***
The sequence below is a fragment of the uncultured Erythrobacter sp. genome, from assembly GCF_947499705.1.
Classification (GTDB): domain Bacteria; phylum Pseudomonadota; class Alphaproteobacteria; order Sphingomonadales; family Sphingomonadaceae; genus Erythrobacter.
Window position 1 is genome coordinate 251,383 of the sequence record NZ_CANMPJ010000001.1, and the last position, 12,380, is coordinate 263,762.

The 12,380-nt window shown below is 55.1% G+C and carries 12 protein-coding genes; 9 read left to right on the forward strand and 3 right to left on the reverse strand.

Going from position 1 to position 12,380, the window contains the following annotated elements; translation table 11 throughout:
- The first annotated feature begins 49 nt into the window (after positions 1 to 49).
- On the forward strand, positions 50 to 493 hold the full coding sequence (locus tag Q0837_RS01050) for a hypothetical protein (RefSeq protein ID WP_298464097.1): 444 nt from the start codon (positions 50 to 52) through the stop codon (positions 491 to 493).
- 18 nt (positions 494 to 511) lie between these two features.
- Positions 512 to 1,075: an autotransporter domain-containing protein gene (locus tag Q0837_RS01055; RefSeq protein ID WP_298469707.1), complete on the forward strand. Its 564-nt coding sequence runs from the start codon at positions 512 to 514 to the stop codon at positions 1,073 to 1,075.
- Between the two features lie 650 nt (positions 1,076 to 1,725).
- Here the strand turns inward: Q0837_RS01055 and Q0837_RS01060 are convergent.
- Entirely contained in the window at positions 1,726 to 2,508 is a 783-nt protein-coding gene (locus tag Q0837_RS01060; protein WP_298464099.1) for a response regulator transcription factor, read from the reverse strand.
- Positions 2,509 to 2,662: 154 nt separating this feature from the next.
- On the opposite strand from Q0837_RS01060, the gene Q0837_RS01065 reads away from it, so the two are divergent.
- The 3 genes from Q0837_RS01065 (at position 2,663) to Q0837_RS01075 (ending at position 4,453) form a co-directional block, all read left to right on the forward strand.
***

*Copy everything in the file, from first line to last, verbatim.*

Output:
The sequence below is a fragment of the uncultured Erythrobacter sp. genome, from assembly GCF_947499705.1.
Classification (GTDB): domain Bacteria; phylum Pseudomonadota; class Alphaproteobacteria; order Sphingomonadales; family Sphingomonadaceae; genus Erythrobacter.
Window position 1 is genome coordinate 251,383 of the sequence record NZ_CANMPJ010000001.1, and the last position, 12,380, is coordinate 263,762.

The 12,380-nt window shown below is 55.1% G+C and carries 12 protein-coding genes; 9 read left to right on the forward strand and 3 right to left on the reverse strand.

Going from position 1 to position 12,380, the window contains the following annotated elements; translation table 11 throughout:
- The first annotated feature begins 49 nt into the window (after positions 1 to 49).
- On the forward strand, positions 50 to 493 hold the full coding sequence (locus tag Q0837_RS01050) for a hypothetical protein (RefSeq protein ID WP_298464097.1): 444 nt from the start codon (positions 50 to 52) through the stop codon (positions 491 to 493).
- 18 nt (positions 494 to 511) lie between these two features.
- Positions 512 to 1,075: an autotransporter domain-containing protein gene (locus tag Q0837_RS01055; RefSeq protein ID WP_298469707.1), complete on the forward strand. Its 564-nt coding sequence runs from the start codon at positions 512 to 514 to the stop codon at positions 1,073 to 1,075.
- Between the two features lie 650 nt (positions 1,076 to 1,725).
- Here the strand turns inward: Q0837_RS01055 and Q0837_RS01060 are convergent.
- Entirely contained in the window at positions 1,726 to 2,508 is a 783-nt protein-coding gene (locus tag Q0837_RS01060; protein WP_298464099.1) for a response regulator transcription factor, read from the reverse strand.
- Positions 2,509 to 2,662: 154 nt separating this feature from the next.
- On the opposite strand from Q0837_RS01060, the gene Q0837_RS01065 reads away from it, so the two are divergent.
- The 3 genes from Q0837_RS01065 (at position 2,663) to Q0837_RS01075 (ending at position 4,453) form a co-directional block, all read left to right on the forward strand.